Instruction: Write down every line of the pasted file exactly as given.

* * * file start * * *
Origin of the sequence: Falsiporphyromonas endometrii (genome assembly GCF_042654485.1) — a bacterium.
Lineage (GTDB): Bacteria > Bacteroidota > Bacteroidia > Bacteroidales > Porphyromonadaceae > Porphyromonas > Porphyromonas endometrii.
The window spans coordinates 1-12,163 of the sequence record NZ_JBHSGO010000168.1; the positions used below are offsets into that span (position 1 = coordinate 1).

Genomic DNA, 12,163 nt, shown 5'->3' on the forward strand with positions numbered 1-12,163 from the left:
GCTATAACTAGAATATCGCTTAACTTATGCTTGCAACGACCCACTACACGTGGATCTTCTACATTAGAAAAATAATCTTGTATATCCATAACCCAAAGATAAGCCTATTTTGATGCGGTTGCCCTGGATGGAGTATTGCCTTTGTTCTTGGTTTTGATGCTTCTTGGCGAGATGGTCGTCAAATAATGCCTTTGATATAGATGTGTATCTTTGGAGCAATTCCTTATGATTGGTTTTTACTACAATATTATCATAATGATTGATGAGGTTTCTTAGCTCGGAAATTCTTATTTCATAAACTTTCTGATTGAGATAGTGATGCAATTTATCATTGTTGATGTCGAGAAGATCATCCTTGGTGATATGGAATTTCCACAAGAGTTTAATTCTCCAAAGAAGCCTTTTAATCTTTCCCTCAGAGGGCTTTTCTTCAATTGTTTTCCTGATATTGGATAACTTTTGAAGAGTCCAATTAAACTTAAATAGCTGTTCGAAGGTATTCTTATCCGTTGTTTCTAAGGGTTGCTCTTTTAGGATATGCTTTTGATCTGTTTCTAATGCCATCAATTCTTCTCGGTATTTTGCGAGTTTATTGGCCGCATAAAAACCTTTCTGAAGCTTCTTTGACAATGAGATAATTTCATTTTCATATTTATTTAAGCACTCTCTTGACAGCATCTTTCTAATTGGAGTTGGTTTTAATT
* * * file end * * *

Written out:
Origin of the sequence: Falsiporphyromonas endometrii (genome assembly GCF_042654485.1) — a bacterium.
Lineage (GTDB): Bacteria > Bacteroidota > Bacteroidia > Bacteroidales > Porphyromonadaceae > Porphyromonas > Porphyromonas endometrii.
The window spans coordinates 1-12,163 of the sequence record NZ_JBHSGO010000168.1; the positions used below are offsets into that span (position 1 = coordinate 1).

Genomic DNA, 12,163 nt, shown 5'->3' on the forward strand with positions numbered 1-12,163 from the left:
GCTATAACTAGAATATCGCTTAACTTATGCTTGCAACGACCCACTACACGTGGATCTTCTACATTAGAAAAATAATCTTGTATATCCATAACCCAAAGATAAGCCTATTTTGATGCGGTTGCCCTGGATGGAGTATTGCCTTTGTTCTTGGTTTTGATGCTTCTTGGCGAGATGGTCGTCAAATAATGCCTTTGATATAGATGTGTATCTTTGGAGCAATTCCTTATGATTGGTTTTTACTACAATATTATCATAATGATTGATGAGGTTTCTTAGCTCGGAAATTCTTATTTCATAAACTTTCTGATTGAGATAGTGATGCAATTTATCATTGTTGATGTCGAGAAGATCATCCTTGGTGATATGGAATTTCCACAAGAGTTTAATTCTCCAAAGAAGCCTTTTAATCTTTCCCTCAGAGGGCTTTTCTTCAATTGTTTTCCTGATATTGGATAACTTTTGAAGAGTCCAATTAAACTTAAATAGCTGTTCGAAGGTATTCTTATCCGTTGTTTCTAAGGGTTGCTCTTTTAGGATATGCTTTTGATCTGTTTCTAATGCCATCAATTCTTCTCGGTATTTTGCGAGTTTATTGGCCGCATAAAAACCTTTCTGAAGCTTCTTTGACAATGAGATAATTTCATTTTCATATTTATTTAAGCACTCTCTTGACAGCATCTTTCTAATTGGAGTTGGTTTTAATT